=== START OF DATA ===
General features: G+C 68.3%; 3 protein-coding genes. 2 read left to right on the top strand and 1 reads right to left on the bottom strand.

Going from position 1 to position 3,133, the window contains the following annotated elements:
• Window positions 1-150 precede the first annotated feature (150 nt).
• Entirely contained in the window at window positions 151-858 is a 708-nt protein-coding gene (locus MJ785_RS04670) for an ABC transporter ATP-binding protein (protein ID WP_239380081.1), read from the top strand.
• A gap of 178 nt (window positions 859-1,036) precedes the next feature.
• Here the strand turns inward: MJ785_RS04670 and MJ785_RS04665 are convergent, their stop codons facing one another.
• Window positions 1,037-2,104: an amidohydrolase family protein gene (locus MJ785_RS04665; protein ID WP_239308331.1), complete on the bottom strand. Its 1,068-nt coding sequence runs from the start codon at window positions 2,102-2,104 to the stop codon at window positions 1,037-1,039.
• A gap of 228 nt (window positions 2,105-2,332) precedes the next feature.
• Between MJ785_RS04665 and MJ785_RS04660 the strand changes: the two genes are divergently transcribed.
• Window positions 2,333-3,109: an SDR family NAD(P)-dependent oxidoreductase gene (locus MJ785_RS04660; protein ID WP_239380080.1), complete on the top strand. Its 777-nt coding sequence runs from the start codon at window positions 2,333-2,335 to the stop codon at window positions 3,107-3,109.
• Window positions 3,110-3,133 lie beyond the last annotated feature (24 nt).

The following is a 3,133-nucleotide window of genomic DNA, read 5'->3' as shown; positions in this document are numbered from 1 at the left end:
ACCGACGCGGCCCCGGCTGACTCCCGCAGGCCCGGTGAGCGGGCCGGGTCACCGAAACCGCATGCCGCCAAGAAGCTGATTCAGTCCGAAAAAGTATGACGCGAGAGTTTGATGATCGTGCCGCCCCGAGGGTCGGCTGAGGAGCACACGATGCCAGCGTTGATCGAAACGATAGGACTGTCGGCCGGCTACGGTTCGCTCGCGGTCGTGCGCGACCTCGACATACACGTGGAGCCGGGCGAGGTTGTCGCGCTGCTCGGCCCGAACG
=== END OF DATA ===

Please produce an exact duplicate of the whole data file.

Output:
General features: G+C 68.3%; 3 protein-coding genes. 2 read left to right on the top strand and 1 reads right to left on the bottom strand.

Going from position 1 to position 3,133, the window contains the following annotated elements:
• Window positions 1-150 precede the first annotated feature (150 nt).
• Entirely contained in the window at window positions 151-858 is a 708-nt protein-coding gene (locus MJ785_RS04670) for an ABC transporter ATP-binding protein (protein ID WP_239380081.1), read from the top strand.
• A gap of 178 nt (window positions 859-1,036) precedes the next feature.
• Here the strand turns inward: MJ785_RS04670 and MJ785_RS04665 are convergent, their stop codons facing one another.
• Window positions 1,037-2,104: an amidohydrolase family protein gene (locus MJ785_RS04665; protein ID WP_239308331.1), complete on the bottom strand. Its 1,068-nt coding sequence runs from the start codon at window positions 2,102-2,104 to the stop codon at window positions 1,037-1,039.
• A gap of 228 nt (window positions 2,105-2,332) precedes the next feature.
• Between MJ785_RS04665 and MJ785_RS04660 the strand changes: the two genes are divergently transcribed.
• Window positions 2,333-3,109: an SDR family NAD(P)-dependent oxidoreductase gene (locus MJ785_RS04660; protein ID WP_239380080.1), complete on the top strand. Its 777-nt coding sequence runs from the start codon at window positions 2,333-2,335 to the stop codon at window positions 3,107-3,109.
• Window positions 3,110-3,133 lie beyond the last annotated feature (24 nt).

The following is a 3,133-nucleotide window of genomic DNA, read 5'->3' as shown; positions in this document are numbered from 1 at the left end:
ACCGACGCGGCCCCGGCTGACTCCCGCAGGCCCGGTGAGCGGGCCGGGTCACCGAAACCGCATGCCGCCAAGAAGCTGATTCAGTCCGAAAAAGTATGACGCGAGAGTTTGATGATCGTGCCGCCCCGAGGGTCGGCTGAGGAGCACACGATGCCAGCGTTGATCGAAACGATAGGACTGTCGGCCGGCTACGGTTCGCTCGCGGTCGTGCGCGACCTCGACATACACGTGGAGCCGGGCGAGGTTGTCGCGCTGCTCGGCCCGAACG